Around one in eight civil servants had at least one absence spell lasting an average of almost three months in 2016/17, new figures have revealed.
Findings by the Northern Ireland Statistics and Research Agency (NISRA) show that the amount of absence due to sickness in the Civil Service is continuing to rise.
The main reason for absence was anxiety, stress, depression, or other psychiatric illnesses
The average worker took 12.4 days off last year - an increase from 11.7 days in the previous year and the highest it has been in the last five years.
Those 12.4 days lost represented 5.6% of the available working days in 2016/17 and in salary terms equal an estimated £32.7million of lost production.
The level of absence within departments varied from 7.9 days for the Executive Office to 15.3 days for the Department of Justice (DoJ).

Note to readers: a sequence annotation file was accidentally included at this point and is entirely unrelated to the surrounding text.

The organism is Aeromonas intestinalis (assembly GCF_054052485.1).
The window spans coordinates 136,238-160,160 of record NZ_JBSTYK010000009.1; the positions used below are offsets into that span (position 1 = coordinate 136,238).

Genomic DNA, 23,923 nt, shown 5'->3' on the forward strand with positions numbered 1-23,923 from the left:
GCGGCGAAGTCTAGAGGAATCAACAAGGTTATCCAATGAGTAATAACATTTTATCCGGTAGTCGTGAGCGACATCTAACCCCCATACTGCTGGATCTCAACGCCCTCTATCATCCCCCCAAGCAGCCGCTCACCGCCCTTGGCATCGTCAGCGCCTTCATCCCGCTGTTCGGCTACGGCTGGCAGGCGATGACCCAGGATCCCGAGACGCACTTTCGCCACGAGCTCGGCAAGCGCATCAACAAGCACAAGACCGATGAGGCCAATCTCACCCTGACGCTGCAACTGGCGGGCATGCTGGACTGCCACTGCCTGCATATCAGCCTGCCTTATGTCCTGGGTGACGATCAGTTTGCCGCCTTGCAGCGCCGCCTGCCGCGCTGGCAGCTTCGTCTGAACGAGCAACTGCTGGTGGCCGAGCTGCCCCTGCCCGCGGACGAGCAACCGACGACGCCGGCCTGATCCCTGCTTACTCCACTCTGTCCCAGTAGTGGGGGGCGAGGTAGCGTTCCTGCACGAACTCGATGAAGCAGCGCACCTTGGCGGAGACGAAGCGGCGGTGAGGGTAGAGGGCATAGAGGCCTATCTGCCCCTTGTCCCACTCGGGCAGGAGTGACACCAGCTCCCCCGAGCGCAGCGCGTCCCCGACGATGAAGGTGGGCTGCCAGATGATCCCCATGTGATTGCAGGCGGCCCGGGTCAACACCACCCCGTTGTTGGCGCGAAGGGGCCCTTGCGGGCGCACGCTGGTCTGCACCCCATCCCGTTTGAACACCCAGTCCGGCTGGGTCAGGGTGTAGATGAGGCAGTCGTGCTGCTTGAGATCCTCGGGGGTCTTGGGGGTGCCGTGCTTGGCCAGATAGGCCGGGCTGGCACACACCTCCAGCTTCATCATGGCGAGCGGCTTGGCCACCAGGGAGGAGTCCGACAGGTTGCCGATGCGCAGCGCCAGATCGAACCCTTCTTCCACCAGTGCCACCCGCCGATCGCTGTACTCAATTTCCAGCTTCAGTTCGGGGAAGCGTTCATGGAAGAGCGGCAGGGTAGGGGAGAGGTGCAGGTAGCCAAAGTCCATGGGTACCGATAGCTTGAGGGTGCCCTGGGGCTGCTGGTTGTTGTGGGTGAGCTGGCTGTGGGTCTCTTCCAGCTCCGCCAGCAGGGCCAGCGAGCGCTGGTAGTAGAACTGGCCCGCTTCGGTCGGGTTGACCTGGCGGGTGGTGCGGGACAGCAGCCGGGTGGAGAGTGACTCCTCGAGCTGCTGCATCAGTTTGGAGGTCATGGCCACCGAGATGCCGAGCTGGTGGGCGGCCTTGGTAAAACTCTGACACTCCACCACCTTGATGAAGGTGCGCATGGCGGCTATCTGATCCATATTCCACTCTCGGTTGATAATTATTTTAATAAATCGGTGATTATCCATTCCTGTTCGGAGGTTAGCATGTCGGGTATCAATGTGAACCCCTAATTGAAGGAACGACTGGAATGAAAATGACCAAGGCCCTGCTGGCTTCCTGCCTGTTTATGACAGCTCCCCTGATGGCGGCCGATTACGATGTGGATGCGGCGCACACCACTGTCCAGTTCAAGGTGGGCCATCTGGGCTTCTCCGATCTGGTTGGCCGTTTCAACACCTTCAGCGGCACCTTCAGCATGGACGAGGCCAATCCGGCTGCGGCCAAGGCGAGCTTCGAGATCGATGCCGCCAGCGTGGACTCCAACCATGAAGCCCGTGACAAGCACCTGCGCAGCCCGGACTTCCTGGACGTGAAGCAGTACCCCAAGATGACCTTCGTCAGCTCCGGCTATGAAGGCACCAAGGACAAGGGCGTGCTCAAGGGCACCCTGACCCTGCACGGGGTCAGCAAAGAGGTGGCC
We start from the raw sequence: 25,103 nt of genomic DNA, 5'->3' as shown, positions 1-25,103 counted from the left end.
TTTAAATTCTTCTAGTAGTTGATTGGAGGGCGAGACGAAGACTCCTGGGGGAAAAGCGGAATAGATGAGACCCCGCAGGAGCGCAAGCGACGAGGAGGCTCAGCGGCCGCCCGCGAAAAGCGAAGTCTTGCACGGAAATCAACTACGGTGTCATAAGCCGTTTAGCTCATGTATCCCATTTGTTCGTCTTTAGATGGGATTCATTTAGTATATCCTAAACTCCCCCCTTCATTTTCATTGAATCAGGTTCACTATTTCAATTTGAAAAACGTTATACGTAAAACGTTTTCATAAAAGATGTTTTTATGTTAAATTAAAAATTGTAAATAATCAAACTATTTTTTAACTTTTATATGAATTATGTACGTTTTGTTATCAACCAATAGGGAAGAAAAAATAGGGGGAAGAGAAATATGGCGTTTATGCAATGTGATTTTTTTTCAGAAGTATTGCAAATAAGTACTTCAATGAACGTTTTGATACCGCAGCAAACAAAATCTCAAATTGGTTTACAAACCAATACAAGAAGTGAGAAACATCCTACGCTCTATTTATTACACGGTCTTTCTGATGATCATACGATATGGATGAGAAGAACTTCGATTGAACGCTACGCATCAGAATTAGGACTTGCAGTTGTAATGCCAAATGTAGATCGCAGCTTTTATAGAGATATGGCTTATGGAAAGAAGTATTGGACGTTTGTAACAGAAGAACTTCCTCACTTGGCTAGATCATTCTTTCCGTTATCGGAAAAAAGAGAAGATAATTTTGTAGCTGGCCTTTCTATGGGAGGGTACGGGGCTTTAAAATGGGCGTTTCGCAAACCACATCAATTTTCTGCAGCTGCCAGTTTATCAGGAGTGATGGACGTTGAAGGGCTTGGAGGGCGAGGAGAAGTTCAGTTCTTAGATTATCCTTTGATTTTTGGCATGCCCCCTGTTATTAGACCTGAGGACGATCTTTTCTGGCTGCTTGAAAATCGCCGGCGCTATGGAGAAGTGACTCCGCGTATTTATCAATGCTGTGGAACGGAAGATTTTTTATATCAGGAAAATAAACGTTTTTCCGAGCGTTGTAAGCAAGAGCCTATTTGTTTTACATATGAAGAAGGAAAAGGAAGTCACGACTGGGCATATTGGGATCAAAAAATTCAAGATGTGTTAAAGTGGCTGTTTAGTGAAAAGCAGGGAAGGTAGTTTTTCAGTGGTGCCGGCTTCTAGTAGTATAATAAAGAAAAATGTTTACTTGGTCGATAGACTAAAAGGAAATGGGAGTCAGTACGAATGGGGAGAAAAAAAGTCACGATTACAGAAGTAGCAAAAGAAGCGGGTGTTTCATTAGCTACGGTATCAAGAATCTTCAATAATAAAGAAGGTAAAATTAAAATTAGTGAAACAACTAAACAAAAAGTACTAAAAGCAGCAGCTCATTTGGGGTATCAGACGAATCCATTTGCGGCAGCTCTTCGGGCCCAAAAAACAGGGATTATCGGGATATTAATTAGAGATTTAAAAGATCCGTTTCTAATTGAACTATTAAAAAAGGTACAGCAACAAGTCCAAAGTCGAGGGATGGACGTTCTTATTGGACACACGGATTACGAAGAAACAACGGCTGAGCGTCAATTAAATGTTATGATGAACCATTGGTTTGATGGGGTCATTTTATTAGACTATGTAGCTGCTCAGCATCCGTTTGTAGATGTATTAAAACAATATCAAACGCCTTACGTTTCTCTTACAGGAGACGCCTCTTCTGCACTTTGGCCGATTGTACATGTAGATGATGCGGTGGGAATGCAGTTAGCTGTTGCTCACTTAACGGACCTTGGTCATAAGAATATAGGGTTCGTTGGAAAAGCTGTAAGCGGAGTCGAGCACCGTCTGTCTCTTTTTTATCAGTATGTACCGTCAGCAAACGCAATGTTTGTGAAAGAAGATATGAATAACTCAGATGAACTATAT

DoJ was, however, the only department to record lower absence levels this year compared to last.
The report found that while just under half (49.5%) of staff had no recorded absence, around one in eight had at least one long-term absence spell lasting an average of nearly three months.
This was the highest level of long-term absence observed in the last five years, and accounted for more than three quarters of all working days lost.
The main reason for absence was anxiety, stress, depression, or other psychiatric illnesses, which accounted for the greatest proportion of working days lost (35.2%) during 2016/2017.
One third of the working days lost in this illness category were recorded as work-related stress.
The absence level for females (14.7 days) remained higher than that for males (10.4 days), with over half of this difference being due to “gender-specific conditions”, according to the report.
It also found that staff who had been in post for under two years had a much lower level of sickness absence (3.0 days) than staff who had been employed for two years or more (12.6 days).
The report stated that around three quarters of the staff employed for under two years would have been on probationary terms and conditions, which would include the more stringent management of sickness absence.